For the last six months, I have primarily been in London studying acting and directing, both for theatre and film & television. While on-the-job training is vital and integral to a performer’s ability, I think there is a certain lethargy and ego that can form from continually working on-camera in the states. One of the most vital things any person, but especially an artist, can do is continually challenge themselves and push outside of their comfort zones or traditional frames of knowledge. We must be careful not to plateau, and that sometimes means choosing the unexpected path.
While I had occasionally worked one-on-one with coaches for performance/dialect/movement, it had been nearly two decades since I had trained acting in a group setting. But that all changed when for the past two years, I began studying contemporary American theatre and drama, something that I always had an interest in but had not afforded myself the opportunity to truly explore. After recently making a pilgrimage to London, I studied Shakespeare at the Royal Academy of Dramatic Arts (culminating in performing a version of The Comedy of Errors), performed a play at The Royal Central School of Speech and Drama (Astronauts by Alice Birch), and studied on-camera at The Actor’s Studio at Pinewood Studios
My fellow performers and peers came from an incredible mix of cultures and backgrounds, from nationalities like Brazil, China, Sweden, Moldova, Italy, Japan, Australia, Switzerland, Ireland, Spain, Germany, Morocco, Singapore, Turkey, and many many others besides the UK and USA. Not only did we act together, we danced, sang, meditated, sword-fought, improvised, created, and most importantly trusted. Some of my fellow actors were experienced, many were brand new, ranging from 16 to 60’s in age. But in all of them, I saw an eagerness and childlike nature to learn, to play, to perform and to be vulnerable. And while, I learned so much from our many incredible instructors, I think I learned most of all from the preciousness of expression and of sharing with my fellow actors. In sharing community, knowledge, and support. In doing so, I reevaluated and revised my own techniques. You’re never too experienced to develop and there is no ceiling to knowledge.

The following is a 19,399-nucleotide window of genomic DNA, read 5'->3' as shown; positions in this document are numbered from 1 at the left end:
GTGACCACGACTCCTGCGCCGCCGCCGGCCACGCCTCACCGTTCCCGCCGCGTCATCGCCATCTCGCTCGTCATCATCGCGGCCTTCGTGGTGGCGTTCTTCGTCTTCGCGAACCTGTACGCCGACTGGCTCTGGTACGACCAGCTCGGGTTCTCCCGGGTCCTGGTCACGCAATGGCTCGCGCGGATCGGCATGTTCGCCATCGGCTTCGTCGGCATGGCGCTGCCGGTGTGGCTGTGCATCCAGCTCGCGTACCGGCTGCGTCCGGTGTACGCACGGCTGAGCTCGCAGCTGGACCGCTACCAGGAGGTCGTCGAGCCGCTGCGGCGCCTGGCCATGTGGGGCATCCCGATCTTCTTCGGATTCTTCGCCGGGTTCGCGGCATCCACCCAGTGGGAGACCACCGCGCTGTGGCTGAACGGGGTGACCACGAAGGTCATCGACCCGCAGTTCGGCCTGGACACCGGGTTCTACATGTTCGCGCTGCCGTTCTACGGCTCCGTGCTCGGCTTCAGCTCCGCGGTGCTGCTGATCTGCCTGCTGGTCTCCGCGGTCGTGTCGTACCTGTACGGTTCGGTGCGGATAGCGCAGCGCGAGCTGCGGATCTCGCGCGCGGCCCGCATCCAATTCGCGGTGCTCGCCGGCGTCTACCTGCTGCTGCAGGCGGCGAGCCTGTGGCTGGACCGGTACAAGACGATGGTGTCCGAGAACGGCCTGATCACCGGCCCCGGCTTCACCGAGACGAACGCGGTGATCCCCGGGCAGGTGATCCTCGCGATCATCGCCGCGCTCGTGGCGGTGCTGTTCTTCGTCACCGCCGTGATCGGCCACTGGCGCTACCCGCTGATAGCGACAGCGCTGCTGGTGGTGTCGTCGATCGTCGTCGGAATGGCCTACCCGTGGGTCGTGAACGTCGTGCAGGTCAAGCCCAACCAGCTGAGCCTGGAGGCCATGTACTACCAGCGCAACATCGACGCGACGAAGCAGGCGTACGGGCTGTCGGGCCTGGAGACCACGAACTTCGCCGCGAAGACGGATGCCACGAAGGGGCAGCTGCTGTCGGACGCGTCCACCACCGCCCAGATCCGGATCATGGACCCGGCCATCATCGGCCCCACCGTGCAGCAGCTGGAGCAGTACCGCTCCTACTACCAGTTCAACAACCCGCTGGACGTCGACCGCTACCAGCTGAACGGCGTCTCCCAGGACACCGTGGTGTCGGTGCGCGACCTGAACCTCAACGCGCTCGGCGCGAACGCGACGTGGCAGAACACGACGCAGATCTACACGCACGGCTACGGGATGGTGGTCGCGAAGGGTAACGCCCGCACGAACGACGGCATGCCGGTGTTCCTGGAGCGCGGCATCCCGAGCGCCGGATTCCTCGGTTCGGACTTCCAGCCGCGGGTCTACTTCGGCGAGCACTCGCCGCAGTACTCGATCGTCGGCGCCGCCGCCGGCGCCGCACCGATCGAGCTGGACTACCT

Sometimes it was the actors with the least formal experience that surprised me the most. Who asked interesting questions, who approached problems from unique perspectives and found fresh solutions. It was such a wonderful reminder that during this period of the SAG-AFTRA strike, it’s more important than ever to remember and protect our fellow artists. These are dreamers of tremendous passion, who devote their lives, their literal blood-sweat-tears and everything else to telling stories, and absolutely deserve fair pay and protection, and to make a livable wage from their passion. We are all a company of actors, a team that must not only be generous in knowledge and emotional support, but in the practical protection and solidarity of this fellowship.
Mates were made, pints were shared, rugs were cut, good times were had.
"All the world's a stage, and all the men and women merely players. They have their exits and their entrances; And one man in his time plays many parts."